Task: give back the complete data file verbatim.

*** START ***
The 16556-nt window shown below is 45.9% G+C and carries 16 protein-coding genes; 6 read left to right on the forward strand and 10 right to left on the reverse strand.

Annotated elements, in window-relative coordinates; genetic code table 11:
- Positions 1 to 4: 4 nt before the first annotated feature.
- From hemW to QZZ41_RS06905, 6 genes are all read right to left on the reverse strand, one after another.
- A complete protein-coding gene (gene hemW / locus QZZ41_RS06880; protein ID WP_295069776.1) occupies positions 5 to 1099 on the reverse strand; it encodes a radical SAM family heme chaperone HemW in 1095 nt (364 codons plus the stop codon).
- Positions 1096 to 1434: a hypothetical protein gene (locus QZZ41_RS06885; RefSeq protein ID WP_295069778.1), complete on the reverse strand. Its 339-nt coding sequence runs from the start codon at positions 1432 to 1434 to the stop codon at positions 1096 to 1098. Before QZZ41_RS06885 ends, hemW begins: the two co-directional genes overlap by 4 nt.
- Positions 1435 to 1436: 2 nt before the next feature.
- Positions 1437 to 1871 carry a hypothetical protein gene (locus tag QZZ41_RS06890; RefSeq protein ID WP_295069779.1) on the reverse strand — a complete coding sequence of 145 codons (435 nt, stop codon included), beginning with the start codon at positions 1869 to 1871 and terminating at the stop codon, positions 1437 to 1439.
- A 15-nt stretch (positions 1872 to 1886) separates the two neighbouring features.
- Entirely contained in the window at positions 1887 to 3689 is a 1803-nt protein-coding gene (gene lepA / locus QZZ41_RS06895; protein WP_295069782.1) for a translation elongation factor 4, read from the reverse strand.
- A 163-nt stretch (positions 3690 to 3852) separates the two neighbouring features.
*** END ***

The 16556-nt window shown below is 45.9% G+C and carries 16 protein-coding genes; 6 read left to right on the forward strand and 10 right to left on the reverse strand.

Annotated elements, in window-relative coordinates; genetic code table 11:
- Positions 1 to 4: 4 nt before the first annotated feature.
- From hemW to QZZ41_RS06905, 6 genes are all read right to left on the reverse strand, one after another.
- A complete protein-coding gene (gene hemW / locus QZZ41_RS06880; protein ID WP_295069776.1) occupies positions 5 to 1099 on the reverse strand; it encodes a radical SAM family heme chaperone HemW in 1095 nt (364 codons plus the stop codon).
- Positions 1096 to 1434: a hypothetical protein gene (locus QZZ41_RS06885; RefSeq protein ID WP_295069778.1), complete on the reverse strand. Its 339-nt coding sequence runs from the start codon at positions 1432 to 1434 to the stop codon at positions 1096 to 1098. Before QZZ41_RS06885 ends, hemW begins: the two co-directional genes overlap by 4 nt.
- Positions 1435 to 1436: 2 nt before the next feature.
- Positions 1437 to 1871 carry a hypothetical protein gene (locus tag QZZ41_RS06890; RefSeq protein ID WP_295069779.1) on the reverse strand — a complete coding sequence of 145 codons (435 nt, stop codon included), beginning with the start codon at positions 1869 to 1871 and terminating at the stop codon, positions 1437 to 1439.
- A 15-nt stretch (positions 1872 to 1886) separates the two neighbouring features.
- Entirely contained in the window at positions 1887 to 3689 is a 1803-nt protein-coding gene (gene lepA / locus QZZ41_RS06895; protein WP_295069782.1) for a translation elongation factor 4, read from the reverse strand.
- A 163-nt stretch (positions 3690 to 3852) separates the two neighbouring features.